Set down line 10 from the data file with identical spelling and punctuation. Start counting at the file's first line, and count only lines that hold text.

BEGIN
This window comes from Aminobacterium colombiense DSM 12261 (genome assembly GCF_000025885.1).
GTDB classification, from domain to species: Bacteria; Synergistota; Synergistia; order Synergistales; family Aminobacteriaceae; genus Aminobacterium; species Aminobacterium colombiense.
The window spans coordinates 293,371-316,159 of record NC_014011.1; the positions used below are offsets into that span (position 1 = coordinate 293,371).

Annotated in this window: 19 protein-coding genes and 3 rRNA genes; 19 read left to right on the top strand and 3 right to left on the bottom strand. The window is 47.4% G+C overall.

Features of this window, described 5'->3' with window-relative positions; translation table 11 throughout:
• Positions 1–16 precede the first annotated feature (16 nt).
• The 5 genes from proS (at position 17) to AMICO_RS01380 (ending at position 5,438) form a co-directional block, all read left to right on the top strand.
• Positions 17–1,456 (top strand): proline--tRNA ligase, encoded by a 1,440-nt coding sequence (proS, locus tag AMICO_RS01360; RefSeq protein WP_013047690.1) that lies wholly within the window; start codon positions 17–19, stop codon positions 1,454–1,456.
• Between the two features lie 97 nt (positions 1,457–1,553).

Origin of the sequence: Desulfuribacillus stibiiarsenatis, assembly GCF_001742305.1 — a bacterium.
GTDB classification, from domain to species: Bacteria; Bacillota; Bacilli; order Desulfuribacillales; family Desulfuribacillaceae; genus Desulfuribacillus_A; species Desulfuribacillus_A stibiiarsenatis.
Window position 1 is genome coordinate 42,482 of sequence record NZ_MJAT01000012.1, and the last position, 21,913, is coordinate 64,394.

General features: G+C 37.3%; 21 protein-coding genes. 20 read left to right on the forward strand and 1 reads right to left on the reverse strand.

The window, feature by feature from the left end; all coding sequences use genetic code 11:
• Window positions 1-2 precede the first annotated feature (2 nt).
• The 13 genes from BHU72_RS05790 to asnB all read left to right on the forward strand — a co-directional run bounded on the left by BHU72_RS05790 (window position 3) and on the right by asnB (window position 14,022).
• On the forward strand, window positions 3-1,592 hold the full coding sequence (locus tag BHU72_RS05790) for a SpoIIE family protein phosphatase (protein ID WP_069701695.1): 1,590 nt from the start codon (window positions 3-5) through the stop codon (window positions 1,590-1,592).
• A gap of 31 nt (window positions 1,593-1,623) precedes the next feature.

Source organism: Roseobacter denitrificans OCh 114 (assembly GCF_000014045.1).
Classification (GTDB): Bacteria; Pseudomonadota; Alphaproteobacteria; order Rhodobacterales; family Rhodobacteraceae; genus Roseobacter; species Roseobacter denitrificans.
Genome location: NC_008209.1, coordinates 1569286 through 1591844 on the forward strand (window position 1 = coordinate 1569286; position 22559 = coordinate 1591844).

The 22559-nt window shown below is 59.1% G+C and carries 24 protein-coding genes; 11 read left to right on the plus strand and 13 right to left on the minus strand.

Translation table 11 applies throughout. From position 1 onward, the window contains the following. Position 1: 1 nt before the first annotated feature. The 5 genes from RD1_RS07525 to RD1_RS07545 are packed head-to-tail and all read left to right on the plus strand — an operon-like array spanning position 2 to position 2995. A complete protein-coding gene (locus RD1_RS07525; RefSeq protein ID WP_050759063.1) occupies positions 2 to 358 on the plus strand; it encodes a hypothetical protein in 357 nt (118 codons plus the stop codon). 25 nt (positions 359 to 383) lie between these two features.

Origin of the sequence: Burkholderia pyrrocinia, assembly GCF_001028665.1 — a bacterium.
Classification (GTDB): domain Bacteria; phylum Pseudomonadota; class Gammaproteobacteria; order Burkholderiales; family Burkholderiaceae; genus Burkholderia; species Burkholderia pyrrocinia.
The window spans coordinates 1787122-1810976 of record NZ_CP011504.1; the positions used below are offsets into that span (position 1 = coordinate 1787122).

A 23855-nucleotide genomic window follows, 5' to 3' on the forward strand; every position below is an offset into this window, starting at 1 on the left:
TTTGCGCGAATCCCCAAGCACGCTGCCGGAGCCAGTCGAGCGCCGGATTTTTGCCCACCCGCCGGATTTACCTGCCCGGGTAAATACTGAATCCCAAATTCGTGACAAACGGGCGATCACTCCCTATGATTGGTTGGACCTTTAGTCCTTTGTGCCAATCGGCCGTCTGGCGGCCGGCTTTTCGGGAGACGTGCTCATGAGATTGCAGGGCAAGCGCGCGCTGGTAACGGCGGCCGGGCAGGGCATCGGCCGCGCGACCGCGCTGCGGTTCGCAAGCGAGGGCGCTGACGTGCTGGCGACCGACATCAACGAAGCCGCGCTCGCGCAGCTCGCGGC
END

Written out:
Origin of the sequence: Desulfuribacillus stibiiarsenatis, assembly GCF_001742305.1 — a bacterium.